I have always abhorred what I feel to be injustice. I’ve never encountered more injustice than good old Provo, Utah. A few examples to set the stage of my blog: the housing situation, almost theocratic, since the papal cardinals we call landlords have but to kiss the hand that feeds them and I have a hold on my academic record. Should such vastly different vignettes of a student’s life have such relation to one another? More importantly, the student loses their right to speech and representation, as I sadly learned from BYU Mediations and BYU Housing departments, who sound sympathetic, but in the end always side with the landlords.
Also, I just found out that I received no back end from my summer work. We all know I hated working this summer. I definitely didn’t work full time. However, I spoke with the manager about working part time and acknowledging I was taking classes and work wasn’t going to be my priority. But I did make several sales, even to the very end of the season. I was never warned or fired, vocally or with written notice, yet I was issued no back end check. The company is Pointe Pest Control, and I would definitely give a thumbs down recommendation for the company and its policies.
I could go on. What with the Provo City Vulture/Police department, blackboard quizzes, the disappearance of all things quiet and peaceful in this town, etc. etc. The point is: What is injustice? What is justice? Why do I feel, maybe you too, so hurt and upset when certain things befall us in life?
Here is reality: There are no guarantees made to anyone. Not by the universe. In fact, it is the universe that promises injustice. Two realities that we are given are that we were born, and that we will die. Most likely, we will die at an inconvenient time and place. People get cancer, fall off cliffs, and plummet to the earth in plane crashes and are cut short of life. But were they really cut short? Because for a life to be cut short, there has to be some term of expectation, and the expectation comes from somewhere. Otherwise, life is just life. You were born, and you died, and all is well.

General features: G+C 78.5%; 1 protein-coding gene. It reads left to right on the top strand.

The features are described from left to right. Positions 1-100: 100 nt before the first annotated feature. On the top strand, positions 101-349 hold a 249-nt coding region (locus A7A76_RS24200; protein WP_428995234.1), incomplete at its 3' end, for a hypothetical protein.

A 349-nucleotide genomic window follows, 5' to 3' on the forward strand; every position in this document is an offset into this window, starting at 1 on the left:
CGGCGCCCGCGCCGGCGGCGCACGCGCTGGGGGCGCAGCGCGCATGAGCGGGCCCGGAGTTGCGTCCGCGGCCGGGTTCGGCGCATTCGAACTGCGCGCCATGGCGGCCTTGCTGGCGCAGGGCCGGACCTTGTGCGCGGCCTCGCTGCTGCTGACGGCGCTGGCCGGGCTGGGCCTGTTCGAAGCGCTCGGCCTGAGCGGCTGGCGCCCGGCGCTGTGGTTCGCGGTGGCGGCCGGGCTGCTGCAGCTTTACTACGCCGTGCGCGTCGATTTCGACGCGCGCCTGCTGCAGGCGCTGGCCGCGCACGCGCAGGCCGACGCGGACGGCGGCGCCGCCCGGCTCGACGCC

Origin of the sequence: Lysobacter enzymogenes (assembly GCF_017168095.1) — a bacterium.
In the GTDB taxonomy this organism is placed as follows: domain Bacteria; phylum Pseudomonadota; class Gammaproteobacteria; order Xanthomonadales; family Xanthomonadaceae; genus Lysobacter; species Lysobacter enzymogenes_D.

So if the universe doesn’t promise us justice, then who does? There are certain schemas presented to us by government and religion. Here is where we get the idea of justice and injustice. The problem is that these institutions teach us ideals: principles that are pleasing to look at and sound pleasant, but aren’t practiced by everyone. Unfortunately, since they are so appealing, we grasp at them, hoping to hold onto them as some shield against the woes of nature.
What people’s actions teach me, that is what I should expect. People have taught me that money rules all. That power is derived from money, and everyone else is subjugated because of it. As our economy and society, especially Utah culture and society, is geared to making money and gaining wealth, then really that is what I, and all of us, should come to expect from life. Other people will try to take my money unfairly to make money for themselves. I have no reason to feel abused or mistreated, because my idea of justice was based on utopian ideals which have never been evidenced by nature or the universe.
As a side note, I feel I have been quite lucky to have been surrounded by so many good and wise people who are not like what I describe here. In my circle of acquaintances, you make up an abundant majority of selflessness and integrity. On a grander scale, I view you as a small minority in the clammy embrace of a money and power loving monster we call Provo.
So, what is to be done? Do we continue to let the cognitive dissonance between faulty ideals and reality cause us stress and anxiety? Or do we accept the Nietschean philosophy, that strong rules the weak, and those that can have the power should take it? Anyone who gets anywhere in life seems to do just that. Since, once you’re on top, you get to make the decisions. That’s the point where everything fits your ideals and becomes fair, at least to you.